Samuel Barber School for Scandal Program Notes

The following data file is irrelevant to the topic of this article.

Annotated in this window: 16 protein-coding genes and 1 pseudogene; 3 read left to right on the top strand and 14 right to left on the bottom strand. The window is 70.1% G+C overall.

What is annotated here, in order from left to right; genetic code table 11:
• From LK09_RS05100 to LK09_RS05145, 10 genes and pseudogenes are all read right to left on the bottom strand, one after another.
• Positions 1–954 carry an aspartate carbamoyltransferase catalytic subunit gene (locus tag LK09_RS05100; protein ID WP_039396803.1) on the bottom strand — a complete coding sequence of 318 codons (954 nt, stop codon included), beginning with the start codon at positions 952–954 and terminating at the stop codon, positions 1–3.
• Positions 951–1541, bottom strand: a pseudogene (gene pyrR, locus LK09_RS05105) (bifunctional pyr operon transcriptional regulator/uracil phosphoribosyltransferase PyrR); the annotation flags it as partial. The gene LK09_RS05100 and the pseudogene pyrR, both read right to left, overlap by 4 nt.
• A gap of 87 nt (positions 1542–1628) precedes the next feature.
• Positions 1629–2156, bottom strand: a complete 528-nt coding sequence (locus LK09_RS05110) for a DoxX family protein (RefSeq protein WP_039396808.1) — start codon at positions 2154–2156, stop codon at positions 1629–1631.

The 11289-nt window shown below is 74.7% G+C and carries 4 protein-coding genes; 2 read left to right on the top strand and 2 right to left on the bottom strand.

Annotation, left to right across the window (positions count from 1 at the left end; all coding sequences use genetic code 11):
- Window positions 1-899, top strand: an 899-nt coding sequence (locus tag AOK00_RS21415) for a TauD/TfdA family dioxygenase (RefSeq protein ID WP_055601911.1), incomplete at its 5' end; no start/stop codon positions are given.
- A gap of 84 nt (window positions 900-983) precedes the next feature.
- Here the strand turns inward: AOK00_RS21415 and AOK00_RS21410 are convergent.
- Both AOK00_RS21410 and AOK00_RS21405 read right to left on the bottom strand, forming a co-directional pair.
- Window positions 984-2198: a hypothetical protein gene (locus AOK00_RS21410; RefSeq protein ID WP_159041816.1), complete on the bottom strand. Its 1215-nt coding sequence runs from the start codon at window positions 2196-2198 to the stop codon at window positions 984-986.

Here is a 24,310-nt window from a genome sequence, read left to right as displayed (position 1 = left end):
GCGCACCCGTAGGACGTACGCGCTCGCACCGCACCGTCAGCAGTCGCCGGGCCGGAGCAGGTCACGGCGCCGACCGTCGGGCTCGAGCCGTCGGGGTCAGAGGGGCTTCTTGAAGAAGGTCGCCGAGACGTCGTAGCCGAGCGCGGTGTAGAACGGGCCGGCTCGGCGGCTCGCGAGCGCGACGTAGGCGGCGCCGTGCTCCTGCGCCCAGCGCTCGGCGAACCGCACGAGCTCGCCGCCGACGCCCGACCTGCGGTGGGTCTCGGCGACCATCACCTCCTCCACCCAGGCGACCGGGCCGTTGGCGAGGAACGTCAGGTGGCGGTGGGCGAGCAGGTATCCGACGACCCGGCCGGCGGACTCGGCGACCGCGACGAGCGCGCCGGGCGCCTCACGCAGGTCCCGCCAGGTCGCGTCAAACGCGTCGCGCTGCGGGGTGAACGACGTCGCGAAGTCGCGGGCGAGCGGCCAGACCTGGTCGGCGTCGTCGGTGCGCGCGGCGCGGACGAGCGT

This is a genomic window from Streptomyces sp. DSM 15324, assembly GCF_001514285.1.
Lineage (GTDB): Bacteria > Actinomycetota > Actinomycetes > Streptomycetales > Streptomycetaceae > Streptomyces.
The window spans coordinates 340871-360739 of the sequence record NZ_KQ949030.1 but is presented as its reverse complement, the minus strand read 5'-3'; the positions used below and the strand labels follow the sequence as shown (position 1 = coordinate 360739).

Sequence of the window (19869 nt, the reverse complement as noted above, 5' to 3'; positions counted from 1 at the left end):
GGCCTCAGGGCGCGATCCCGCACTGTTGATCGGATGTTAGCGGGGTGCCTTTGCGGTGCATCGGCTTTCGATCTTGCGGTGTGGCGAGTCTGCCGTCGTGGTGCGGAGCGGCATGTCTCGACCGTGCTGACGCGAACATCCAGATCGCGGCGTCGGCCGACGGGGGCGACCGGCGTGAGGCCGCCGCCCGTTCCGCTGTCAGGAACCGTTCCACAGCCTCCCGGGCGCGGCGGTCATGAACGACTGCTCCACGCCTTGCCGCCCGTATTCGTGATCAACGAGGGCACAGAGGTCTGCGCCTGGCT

Aged 21, West Chester-born Samuel Barber was completing his studies at the Curtis Institute of Music (right near Rittenhouse Square in Philadelphia) when he composed the School for Scandal overture, his first piece for large orchestra. He would go on to a long and successful composing career, writing often lush, and mostly tonal, music. Other great works include the Violin Concerto, Knoxville: Summer of 1915, two symphonies, several operas (including Antony and Cleopatra, for the Metropolitan Opera’s opening at Lincoln Center) and the Adagio for Strings, one of the most well known pieces of all time. A lifelong Pennsylvanian at heart (he wrote about his unhappiness with New York), he is buried in Oakland Cemetery in West Chester. The School for Scandal overture is an energetic, fast-paced piece, inspired by the 18th century comedy by Irish/British playwright, politician and poet (and clearly, alliterative careerist) Richard Brinsley Sheridan (1751-1816). Sheridan was in parliament for 32 years, but also owned the Theater Royal in Drury Lane. His four-act comedy’s central character is Lady Sneerwell, whose salons are rumor-mill of scandals and gossip. The School for Scandal’s plot, of mistaken identities, hijinks, gambling, and Shakespearian parody, ends happily ever after.